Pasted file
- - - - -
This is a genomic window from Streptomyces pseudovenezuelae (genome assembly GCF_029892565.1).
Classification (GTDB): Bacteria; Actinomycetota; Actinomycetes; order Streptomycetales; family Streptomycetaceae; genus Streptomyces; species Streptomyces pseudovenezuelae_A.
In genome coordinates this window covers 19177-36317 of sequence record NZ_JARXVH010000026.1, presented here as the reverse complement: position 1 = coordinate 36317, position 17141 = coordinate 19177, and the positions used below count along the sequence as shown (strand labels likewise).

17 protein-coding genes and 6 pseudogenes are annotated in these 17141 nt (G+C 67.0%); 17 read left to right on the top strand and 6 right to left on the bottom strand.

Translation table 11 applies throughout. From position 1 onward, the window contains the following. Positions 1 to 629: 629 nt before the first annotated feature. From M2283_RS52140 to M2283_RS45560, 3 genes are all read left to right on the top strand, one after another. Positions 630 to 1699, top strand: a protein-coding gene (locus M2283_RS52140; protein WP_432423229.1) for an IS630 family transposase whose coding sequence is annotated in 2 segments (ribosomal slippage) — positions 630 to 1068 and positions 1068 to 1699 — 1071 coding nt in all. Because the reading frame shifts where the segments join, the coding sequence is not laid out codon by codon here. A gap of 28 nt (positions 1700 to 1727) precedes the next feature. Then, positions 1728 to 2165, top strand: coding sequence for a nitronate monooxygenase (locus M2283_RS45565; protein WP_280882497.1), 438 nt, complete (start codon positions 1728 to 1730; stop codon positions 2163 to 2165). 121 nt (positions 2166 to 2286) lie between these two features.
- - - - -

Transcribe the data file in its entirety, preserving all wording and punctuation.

This is a genomic window from Streptomyces pseudovenezuelae (genome assembly GCF_029892565.1).
Classification (GTDB): Bacteria; Actinomycetota; Actinomycetes; order Streptomycetales; family Streptomycetaceae; genus Streptomyces; species Streptomyces pseudovenezuelae_A.
In genome coordinates this window covers 19177-36317 of sequence record NZ_JARXVH010000026.1, presented here as the reverse complement: position 1 = coordinate 36317, position 17141 = coordinate 19177, and the positions used below count along the sequence as shown (strand labels likewise).

17 protein-coding genes and 6 pseudogenes are annotated in these 17141 nt (G+C 67.0%); 17 read left to right on the top strand and 6 right to left on the bottom strand.

Translation table 11 applies throughout. From position 1 onward, the window contains the following. Positions 1 to 629: 629 nt before the first annotated feature. From M2283_RS52140 to M2283_RS45560, 3 genes are all read left to right on the top strand, one after another. Positions 630 to 1699, top strand: a protein-coding gene (locus M2283_RS52140; protein WP_432423229.1) for an IS630 family transposase whose coding sequence is annotated in 2 segments (ribosomal slippage) — positions 630 to 1068 and positions 1068 to 1699 — 1071 coding nt in all. Because the reading frame shifts where the segments join, the coding sequence is not laid out codon by codon here. A gap of 28 nt (positions 1700 to 1727) precedes the next feature. Then, positions 1728 to 2165, top strand: coding sequence for a nitronate monooxygenase (locus M2283_RS45565; protein WP_280882497.1), 438 nt, complete (start codon positions 1728 to 1730; stop codon positions 2163 to 2165). 121 nt (positions 2166 to 2286) lie between these two features.